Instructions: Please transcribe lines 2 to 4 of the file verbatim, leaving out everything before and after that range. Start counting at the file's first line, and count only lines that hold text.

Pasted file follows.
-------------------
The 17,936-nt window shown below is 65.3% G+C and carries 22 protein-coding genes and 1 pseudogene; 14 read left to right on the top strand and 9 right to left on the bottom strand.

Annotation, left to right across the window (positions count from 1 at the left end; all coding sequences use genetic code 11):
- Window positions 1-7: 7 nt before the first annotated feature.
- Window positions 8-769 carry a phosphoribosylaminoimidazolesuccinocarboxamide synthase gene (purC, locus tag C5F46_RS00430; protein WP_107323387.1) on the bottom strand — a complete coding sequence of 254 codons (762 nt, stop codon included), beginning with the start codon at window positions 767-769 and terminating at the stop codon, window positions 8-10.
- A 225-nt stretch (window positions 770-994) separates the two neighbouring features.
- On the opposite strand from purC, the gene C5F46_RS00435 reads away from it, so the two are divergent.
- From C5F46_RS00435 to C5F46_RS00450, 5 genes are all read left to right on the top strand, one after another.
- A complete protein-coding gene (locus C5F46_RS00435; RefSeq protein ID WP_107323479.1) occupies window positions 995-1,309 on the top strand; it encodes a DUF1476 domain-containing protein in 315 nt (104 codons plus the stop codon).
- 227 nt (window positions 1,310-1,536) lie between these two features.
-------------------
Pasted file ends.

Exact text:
Annotation, left to right across the window (positions count from 1 at the left end; all coding sequences use genetic code 11):
- Window positions 1-7: 7 nt before the first annotated feature.
- Window positions 8-769 carry a phosphoribosylaminoimidazolesuccinocarboxamide synthase gene (purC, locus tag C5F46_RS00430; protein WP_107323387.1) on the bottom strand — a complete coding sequence of 254 codons (762 nt, stop codon included), beginning with the start codon at window positions 767-769 and terminating at the stop codon, window positions 8-10.